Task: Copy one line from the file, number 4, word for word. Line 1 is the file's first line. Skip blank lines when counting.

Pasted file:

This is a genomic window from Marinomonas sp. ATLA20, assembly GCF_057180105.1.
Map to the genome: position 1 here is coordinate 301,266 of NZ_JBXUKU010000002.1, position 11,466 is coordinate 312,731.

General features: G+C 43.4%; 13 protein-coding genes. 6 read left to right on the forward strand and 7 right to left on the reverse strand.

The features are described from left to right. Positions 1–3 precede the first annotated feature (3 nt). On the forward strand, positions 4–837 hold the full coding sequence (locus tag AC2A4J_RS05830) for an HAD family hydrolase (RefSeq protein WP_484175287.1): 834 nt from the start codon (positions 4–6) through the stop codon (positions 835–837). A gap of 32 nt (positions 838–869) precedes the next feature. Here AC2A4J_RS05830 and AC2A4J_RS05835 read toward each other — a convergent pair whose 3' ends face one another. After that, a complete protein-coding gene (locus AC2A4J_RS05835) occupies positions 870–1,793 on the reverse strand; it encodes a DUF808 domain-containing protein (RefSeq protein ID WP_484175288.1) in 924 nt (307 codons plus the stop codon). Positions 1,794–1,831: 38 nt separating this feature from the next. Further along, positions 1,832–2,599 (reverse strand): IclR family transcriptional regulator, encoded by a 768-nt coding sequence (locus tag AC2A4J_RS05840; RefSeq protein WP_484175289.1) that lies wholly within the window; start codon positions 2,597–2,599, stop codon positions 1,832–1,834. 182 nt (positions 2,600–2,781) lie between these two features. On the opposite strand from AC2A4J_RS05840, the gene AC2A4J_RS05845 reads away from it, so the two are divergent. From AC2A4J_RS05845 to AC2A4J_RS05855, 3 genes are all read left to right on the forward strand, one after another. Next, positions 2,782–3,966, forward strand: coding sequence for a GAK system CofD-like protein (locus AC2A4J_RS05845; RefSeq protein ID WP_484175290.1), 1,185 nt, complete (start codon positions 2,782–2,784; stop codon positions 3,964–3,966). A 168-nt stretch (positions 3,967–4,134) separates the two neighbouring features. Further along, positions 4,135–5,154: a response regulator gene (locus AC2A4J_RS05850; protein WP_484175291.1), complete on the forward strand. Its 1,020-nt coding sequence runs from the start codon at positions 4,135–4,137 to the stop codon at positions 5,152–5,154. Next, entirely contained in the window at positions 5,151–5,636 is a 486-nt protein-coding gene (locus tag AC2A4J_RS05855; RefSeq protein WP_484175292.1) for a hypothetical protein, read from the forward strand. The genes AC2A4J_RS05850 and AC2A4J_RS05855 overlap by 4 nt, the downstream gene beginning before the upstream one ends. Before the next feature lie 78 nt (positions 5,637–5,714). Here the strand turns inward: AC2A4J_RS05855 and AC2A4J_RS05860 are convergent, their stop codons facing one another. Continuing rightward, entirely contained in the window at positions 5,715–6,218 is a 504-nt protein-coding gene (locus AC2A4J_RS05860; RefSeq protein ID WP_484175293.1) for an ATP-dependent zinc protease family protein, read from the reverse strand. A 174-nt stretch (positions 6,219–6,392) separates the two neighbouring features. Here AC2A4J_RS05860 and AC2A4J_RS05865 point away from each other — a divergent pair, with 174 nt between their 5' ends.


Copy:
The features are described from left to right. Positions 1–3 precede the first annotated feature (3 nt). On the forward strand, positions 4–837 hold the full coding sequence (locus tag AC2A4J_RS05830) for an HAD family hydrolase (RefSeq protein WP_484175287.1): 834 nt from the start codon (positions 4–6) through the stop codon (positions 835–837). A gap of 32 nt (positions 838–869) precedes the next feature. Here AC2A4J_RS05830 and AC2A4J_RS05835 read toward each other — a convergent pair whose 3' ends face one another. After that, a complete protein-coding gene (locus AC2A4J_RS05835) occupies positions 870–1,793 on the reverse strand; it encodes a DUF808 domain-containing protein (RefSeq protein ID WP_484175288.1) in 924 nt (307 codons plus the stop codon). Positions 1,794–1,831: 38 nt separating this feature from the next. Further along, positions 1,832–2,599 (reverse strand): IclR family transcriptional regulator, encoded by a 768-nt coding sequence (locus tag AC2A4J_RS05840; RefSeq protein WP_484175289.1) that lies wholly within the window; start codon positions 2,597–2,599, stop codon positions 1,832–1,834. 182 nt (positions 2,600–2,781) lie between these two features. On the opposite strand from AC2A4J_RS05840, the gene AC2A4J_RS05845 reads away from it, so the two are divergent. From AC2A4J_RS05845 to AC2A4J_RS05855, 3 genes are all read left to right on the forward strand, one after another. Next, positions 2,782–3,966, forward strand: coding sequence for a GAK system CofD-like protein (locus AC2A4J_RS05845; RefSeq protein ID WP_484175290.1), 1,185 nt, complete (start codon positions 2,782–2,784; stop codon positions 3,964–3,966). A 168-nt stretch (positions 3,967–4,134) separates the two neighbouring features. Further along, positions 4,135–5,154: a response regulator gene (locus AC2A4J_RS05850; protein WP_484175291.1), complete on the forward strand. Its 1,020-nt coding sequence runs from the start codon at positions 4,135–4,137 to the stop codon at positions 5,152–5,154. Next, entirely contained in the window at positions 5,151–5,636 is a 486-nt protein-coding gene (locus tag AC2A4J_RS05855; RefSeq protein WP_484175292.1) for a hypothetical protein, read from the forward strand. The genes AC2A4J_RS05850 and AC2A4J_RS05855 overlap by 4 nt, the downstream gene beginning before the upstream one ends. Before the next feature lie 78 nt (positions 5,637–5,714). Here the strand turns inward: AC2A4J_RS05855 and AC2A4J_RS05860 are convergent, their stop codons facing one another. Continuing rightward, entirely contained in the window at positions 5,715–6,218 is a 504-nt protein-coding gene (locus AC2A4J_RS05860; RefSeq protein ID WP_484175293.1) for an ATP-dependent zinc protease family protein, read from the reverse strand. A 174-nt stretch (positions 6,219–6,392) separates the two neighbouring features. Here AC2A4J_RS05860 and AC2A4J_RS05865 point away from each other — a divergent pair, with 174 nt between their 5' ends.